Human animals want to live, it takes a lot of optimization to pervert that even imperfectly, and that perversion reduces the capacities of the thing being perverted, which limits the damage.

So there's a lot of perverse activity - which really is bad - but the good news is that if we were previously misattributing production to perverse activity, that means that the value per unit of nonperverse activity is much higher than we thought. Plus there are lots of people who are oppressed, and they have to be relatively nonperverse to survive since they don't get taken care of for being bad.

I'd expect trying-to-live behavior to be trying to cooperate with other instances of itself, sharing and investigating what seems like relevant info. In the ideal case info being shared would be strong evidence of its relevance and importance, and info not being shared would be evidence of its unimportance.

"Intellectually incurious and un-agent-y" about info strongly relevant to mortality risk isn't consistent with a rational-agent model of someone trying to live, and I don't see what "trying to" could mean without at least implicit reference to a rational-agent model.

I don't conclude that people are trying to hurt themselves to signal loyalty simply from the fact that they don't seem to be trying very hard to survive. I conclude that from the relative popularity of injunctions to impose or endure harms for the collective good, vs info that doesn't involve sacrifice. Many famous religious and philosophical writers have praised sacrifice for its own sake, which is strong evidence that some strong coordination mechanism is promoting such messages. Given that, it would be surprising - and require an explanation - if I didn't know people who participated in that coordination mechanism.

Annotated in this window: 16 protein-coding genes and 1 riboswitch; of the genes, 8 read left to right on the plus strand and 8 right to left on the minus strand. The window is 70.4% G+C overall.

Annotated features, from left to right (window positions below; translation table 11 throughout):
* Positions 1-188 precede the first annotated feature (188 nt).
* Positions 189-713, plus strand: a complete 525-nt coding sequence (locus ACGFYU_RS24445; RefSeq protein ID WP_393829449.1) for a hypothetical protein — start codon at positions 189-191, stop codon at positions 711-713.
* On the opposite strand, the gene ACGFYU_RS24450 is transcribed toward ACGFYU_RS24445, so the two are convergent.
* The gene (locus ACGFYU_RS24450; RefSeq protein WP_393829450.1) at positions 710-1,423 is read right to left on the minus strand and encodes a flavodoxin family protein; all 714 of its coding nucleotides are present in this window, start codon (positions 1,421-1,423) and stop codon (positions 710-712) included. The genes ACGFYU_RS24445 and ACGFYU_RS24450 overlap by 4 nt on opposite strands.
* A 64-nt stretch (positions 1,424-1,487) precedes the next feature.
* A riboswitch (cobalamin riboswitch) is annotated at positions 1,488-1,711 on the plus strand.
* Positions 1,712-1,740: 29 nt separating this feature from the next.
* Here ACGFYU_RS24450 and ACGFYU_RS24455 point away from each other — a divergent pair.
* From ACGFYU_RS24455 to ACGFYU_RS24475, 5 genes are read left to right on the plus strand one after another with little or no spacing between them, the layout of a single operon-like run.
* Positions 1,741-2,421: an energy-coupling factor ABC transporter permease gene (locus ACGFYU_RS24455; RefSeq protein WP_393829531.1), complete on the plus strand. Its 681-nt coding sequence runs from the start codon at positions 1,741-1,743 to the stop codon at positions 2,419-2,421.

But again you don't have to go outside of mainstream microeconomics to find explanations for this. Liquidity premium is one (relatively mundane) explanation, and I suspect principle-agent problem again applies here, perhaps because it's easier (less costly) for a shareholder to monitor one big company for misalignment, and for the company to institute governance measures to try to ensure alignment, than the equivalent for n smaller companies.